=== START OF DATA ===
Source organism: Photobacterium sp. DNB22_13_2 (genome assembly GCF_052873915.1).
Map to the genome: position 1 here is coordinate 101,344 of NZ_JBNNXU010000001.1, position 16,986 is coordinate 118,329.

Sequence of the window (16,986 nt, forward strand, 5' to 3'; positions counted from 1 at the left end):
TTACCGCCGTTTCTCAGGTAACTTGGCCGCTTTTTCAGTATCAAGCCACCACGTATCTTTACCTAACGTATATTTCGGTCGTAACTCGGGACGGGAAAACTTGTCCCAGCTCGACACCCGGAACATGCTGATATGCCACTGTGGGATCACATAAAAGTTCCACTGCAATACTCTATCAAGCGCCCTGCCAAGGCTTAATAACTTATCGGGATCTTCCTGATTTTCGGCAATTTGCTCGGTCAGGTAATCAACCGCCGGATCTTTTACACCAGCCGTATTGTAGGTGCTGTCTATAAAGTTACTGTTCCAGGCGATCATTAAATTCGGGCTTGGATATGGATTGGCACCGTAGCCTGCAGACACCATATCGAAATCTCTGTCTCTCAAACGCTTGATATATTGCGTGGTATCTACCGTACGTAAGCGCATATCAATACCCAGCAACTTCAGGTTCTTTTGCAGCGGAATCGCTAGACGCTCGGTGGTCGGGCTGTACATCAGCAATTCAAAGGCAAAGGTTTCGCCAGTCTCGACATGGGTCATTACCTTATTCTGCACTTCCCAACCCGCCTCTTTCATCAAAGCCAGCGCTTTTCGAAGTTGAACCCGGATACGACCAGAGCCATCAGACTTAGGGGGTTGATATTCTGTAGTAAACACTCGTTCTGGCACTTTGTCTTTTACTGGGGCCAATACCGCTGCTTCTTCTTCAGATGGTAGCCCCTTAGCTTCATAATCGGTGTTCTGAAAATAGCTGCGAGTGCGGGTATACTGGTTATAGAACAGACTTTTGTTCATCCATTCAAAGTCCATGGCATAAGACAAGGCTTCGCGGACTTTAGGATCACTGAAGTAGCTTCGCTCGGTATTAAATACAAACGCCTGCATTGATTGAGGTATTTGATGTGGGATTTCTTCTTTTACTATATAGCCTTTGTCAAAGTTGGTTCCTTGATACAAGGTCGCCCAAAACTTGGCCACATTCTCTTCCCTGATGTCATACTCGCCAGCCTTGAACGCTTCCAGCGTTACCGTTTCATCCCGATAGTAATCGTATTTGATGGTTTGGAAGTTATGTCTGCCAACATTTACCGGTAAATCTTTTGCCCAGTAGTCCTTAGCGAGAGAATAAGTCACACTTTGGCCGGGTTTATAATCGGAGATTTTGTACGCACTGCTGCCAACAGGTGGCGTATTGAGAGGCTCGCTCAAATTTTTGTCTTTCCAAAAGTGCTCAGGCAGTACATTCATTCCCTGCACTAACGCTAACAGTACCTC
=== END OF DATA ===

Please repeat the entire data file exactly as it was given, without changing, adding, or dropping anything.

Source organism: Photobacterium sp. DNB22_13_2 (genome assembly GCF_052873915.1).
Map to the genome: position 1 here is coordinate 101,344 of NZ_JBNNXU010000001.1, position 16,986 is coordinate 118,329.

Sequence of the window (16,986 nt, forward strand, 5' to 3'; positions counted from 1 at the left end):
TTACCGCCGTTTCTCAGGTAACTTGGCCGCTTTTTCAGTATCAAGCCACCACGTATCTTTACCTAACGTATATTTCGGTCGTAACTCGGGACGGGAAAACTTGTCCCAGCTCGACACCCGGAACATGCTGATATGCCACTGTGGGATCACATAAAAGTTCCACTGCAATACTCTATCAAGCGCCCTGCCAAGGCTTAATAACTTATCGGGATCTTCCTGATTTTCGGCAATTTGCTCGGTCAGGTAATCAACCGCCGGATCTTTTACACCAGCCGTATTGTAGGTGCTGTCTATAAAGTTACTGTTCCAGGCGATCATTAAATTCGGGCTTGGATATGGATTGGCACCGTAGCCTGCAGACACCATATCGAAATCTCTGTCTCTCAAACGCTTGATATATTGCGTGGTATCTACCGTACGTAAGCGCATATCAATACCCAGCAACTTCAGGTTCTTTTGCAGCGGAATCGCTAGACGCTCGGTGGTCGGGCTGTACATCAGCAATTCAAAGGCAAAGGTTTCGCCAGTCTCGACATGGGTCATTACCTTATTCTGCACTTCCCAACCCGCCTCTTTCATCAAAGCCAGCGCTTTTCGAAGTTGAACCCGGATACGACCAGAGCCATCAGACTTAGGGGGTTGATATTCTGTAGTAAACACTCGTTCTGGCACTTTGTCTTTTACTGGGGCCAATACCGCTGCTTCTTCTTCAGATGGTAGCCCCTTAGCTTCATAATCGGTGTTCTGAAAATAGCTGCGAGTGCGGGTATACTGGTTATAGAACAGACTTTTGTTCATCCATTCAAAGTCCATGGCATAAGACAAGGCTTCGCGGACTTTAGGATCACTGAAGTAGCTTCGCTCGGTATTAAATACAAACGCCTGCATTGATTGAGGTATTTGATGTGGGATTTCTTCTTTTACTATATAGCCTTTGTCAAAGTTGGTTCCTTGATACAAGGTCGCCCAAAACTTGGCCACATTCTCTTCCCTGATGTCATACTCGCCAGCCTTGAACGCTTCCAGCGTTACCGTTTCATCCCGATAGTAATCGTATTTGATGGTTTGGAAGTTATGTCTGCCAACATTTACCGGTAAATCTTTTGCCCAGTAGTCCTTAGCGAGAGAATAAGTCACACTTTGGCCGGGTTTATAATCGGAGATTTTGTACGCACTGCTGCCAACAGGTGGCGTATTGAGAGGCTCGCTCAAATTTTTGTCTTTCCAAAAGTGCTCAGGCAGTACATTCATTCCCTGCACTAACGCTAACAGTACCTC